Pesticide Lobby Spends Millions To Defend Chemicals Tied To Bee Deaths

(FILES) Picture taken on April 22, 2008 of a crop duster plane spraying fungicide to protect the 7,000 hectare banana plantat
(FILES) Picture taken on April 22, 2008 of a crop duster plane spraying fungicide to protect the 7,000 hectare banana plantation of Tagum Agricultural Development Co. from destructive leaf virus in Tagum in Davao del Norte province, located in the southern Philippine island of Mindanao. Farm chiefs have a narrowing chance to diversify vital crops at rising threat from drought, flood and pests brought by climate change, food researchers warned on October 3, 2011. The world's nearly seven billion people are massively dependent on a dozen or so crops that, thanks to modern agriculture, are intensively cultivated in a tiny number of strains, they said. AFP PHOTO/ROMEO GACAD (Photo credit should read ROMEO GACAD/AFP/Getty Images)

WASHINGTON -- The chemical pesticide lobby is waging a multi-million dollar battle to prevent regulation of chemicals linked to the dramatic escalation in the deaths of pollinating bees over the past year.

CropLife America, the trade association that represents more than 90 of the world's biggest agro-chemical manufacturers, spent nearly $2.5 million last year lobbying against bills that sought to increase oversight of chemical manufacturing and transfer, strengthen drinking water standards and fund research into the effects of pesticides on humans.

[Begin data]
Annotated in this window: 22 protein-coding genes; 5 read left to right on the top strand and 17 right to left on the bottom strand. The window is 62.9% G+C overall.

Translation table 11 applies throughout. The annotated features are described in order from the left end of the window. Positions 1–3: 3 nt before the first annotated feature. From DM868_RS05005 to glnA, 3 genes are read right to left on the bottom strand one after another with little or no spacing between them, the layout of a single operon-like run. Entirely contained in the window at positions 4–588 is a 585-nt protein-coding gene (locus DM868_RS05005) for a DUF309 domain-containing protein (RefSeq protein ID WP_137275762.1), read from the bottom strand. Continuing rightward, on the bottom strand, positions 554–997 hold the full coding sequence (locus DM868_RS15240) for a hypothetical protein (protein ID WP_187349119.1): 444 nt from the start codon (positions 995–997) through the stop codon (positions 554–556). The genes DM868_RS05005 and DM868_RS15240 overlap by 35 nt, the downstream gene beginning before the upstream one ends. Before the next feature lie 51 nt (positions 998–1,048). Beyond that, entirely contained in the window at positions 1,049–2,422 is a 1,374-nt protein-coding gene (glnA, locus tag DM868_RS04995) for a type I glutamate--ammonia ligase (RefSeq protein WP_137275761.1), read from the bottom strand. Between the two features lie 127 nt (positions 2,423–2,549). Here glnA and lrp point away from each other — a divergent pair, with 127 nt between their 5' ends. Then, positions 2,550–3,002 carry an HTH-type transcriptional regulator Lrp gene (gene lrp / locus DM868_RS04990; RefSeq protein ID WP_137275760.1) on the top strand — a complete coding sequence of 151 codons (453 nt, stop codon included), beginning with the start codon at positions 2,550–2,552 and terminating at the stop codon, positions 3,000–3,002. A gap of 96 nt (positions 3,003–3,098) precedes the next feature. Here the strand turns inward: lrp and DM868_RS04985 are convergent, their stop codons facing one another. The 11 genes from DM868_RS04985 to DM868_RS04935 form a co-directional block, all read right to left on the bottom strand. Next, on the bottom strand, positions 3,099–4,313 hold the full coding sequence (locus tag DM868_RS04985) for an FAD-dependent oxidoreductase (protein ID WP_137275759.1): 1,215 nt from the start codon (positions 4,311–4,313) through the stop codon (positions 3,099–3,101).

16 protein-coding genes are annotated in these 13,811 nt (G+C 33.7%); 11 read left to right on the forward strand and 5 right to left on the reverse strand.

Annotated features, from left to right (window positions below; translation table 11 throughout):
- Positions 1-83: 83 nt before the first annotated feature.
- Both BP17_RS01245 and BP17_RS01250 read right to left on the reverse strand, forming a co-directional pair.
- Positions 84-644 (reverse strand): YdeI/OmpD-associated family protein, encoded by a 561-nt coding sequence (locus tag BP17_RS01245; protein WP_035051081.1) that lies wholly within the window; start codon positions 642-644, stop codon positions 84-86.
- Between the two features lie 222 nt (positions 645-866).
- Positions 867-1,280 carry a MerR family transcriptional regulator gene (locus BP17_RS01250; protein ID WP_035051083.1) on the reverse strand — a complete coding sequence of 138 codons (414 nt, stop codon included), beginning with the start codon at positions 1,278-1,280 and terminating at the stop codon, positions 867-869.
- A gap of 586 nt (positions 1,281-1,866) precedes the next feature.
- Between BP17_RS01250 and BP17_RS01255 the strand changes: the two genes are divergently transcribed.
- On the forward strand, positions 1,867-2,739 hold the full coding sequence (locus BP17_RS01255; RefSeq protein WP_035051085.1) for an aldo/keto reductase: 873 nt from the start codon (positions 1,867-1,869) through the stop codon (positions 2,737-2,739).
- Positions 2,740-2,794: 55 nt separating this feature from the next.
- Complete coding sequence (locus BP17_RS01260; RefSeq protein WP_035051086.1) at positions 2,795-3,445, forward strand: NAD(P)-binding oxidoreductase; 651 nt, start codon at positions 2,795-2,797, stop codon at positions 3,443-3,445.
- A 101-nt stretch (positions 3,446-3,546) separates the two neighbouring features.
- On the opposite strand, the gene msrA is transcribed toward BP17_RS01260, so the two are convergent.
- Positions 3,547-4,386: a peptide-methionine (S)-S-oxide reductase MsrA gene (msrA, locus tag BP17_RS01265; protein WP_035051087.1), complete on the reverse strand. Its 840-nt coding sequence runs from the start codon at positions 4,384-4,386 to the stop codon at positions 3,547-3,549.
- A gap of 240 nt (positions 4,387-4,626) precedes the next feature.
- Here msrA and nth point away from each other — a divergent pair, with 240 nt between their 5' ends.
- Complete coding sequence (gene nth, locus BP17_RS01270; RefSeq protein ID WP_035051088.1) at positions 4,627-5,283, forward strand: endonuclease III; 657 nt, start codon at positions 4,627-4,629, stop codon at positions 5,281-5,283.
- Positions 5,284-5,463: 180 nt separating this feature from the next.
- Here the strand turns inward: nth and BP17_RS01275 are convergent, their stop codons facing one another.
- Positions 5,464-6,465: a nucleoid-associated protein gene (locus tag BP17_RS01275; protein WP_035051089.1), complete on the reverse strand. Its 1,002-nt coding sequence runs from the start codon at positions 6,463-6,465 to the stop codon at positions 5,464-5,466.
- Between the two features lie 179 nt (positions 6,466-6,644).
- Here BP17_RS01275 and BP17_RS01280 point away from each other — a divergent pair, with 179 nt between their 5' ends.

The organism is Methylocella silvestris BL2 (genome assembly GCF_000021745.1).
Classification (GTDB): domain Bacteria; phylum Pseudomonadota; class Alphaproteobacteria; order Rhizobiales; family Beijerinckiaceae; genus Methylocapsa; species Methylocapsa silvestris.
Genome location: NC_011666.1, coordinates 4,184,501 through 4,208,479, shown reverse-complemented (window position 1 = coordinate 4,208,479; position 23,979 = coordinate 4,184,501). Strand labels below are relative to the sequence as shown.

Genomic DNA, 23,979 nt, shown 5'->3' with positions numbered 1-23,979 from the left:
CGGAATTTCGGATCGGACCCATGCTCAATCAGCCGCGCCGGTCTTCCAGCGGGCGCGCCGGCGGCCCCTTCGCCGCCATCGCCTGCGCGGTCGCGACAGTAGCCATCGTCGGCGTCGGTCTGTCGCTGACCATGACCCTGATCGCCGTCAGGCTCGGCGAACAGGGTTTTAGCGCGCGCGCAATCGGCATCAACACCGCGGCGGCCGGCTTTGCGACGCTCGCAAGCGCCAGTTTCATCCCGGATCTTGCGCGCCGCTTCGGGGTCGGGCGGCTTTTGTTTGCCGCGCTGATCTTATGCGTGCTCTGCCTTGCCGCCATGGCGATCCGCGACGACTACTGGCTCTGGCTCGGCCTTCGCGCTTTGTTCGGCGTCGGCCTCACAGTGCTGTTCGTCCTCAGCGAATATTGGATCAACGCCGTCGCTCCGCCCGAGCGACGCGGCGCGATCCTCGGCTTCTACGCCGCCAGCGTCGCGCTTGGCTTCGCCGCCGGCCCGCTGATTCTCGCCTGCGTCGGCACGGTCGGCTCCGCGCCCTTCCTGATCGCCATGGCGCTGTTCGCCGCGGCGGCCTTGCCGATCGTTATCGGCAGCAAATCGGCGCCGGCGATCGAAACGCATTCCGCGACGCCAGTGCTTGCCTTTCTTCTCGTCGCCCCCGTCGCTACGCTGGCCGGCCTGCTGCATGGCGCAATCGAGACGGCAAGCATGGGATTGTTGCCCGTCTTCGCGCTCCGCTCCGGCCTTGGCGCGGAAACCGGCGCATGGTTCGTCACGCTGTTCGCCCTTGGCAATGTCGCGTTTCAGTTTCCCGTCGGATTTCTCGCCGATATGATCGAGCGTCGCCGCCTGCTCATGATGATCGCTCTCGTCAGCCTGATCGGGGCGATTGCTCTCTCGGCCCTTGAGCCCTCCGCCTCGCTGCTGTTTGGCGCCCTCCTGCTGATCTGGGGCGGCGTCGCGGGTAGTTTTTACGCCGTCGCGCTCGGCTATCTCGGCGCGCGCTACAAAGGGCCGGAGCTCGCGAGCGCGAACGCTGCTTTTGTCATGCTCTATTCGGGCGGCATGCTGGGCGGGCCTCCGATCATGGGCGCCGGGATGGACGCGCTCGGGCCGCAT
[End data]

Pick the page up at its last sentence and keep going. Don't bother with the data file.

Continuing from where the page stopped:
The lobbying expenses are part of an ongoing lobbying blitz launched in 2010 by the pesticide industry to fight any efforts by the Obama administration to regulate pesticides. Since 2008, Croplife America has poured $11.2 million into lobbyists, and another $643,000 into a PAC that backs congressional candidates sympathetic to the chemicals industry.

One class of pesticides that has international scientists and beekeepers increasingly worried are called neonicotinoids -- a chemical cousin of nicotine. Neonicotinoids are genetically embedded into seeds before they are planted, and last much longer than traditional spray pesticides. Last week a group of beekeepers and environmental groups filed a lawsuit against the Environmental Protection Agency over its approval of certain neonics, as they are known.

CropLife argues that neonics are safe, and CropLife America president Jay Vroom told The New York Times this week that science “supports the notion that the products are safe and are not contributing in any measurable way to pollinator health concerns." In 2011, Vroom earned $826,146 in salary and benefits from Croplife and its related entities.

The current chairman of Croplife America is John Croshniak, a pesticide specialist at the chemical giant DuPont. The former chairman, who stepped down in 2011, is Bill Bucknell, a senior executive in the pesticides division of Bayer, another one of the world's largest chemical manufacturers.



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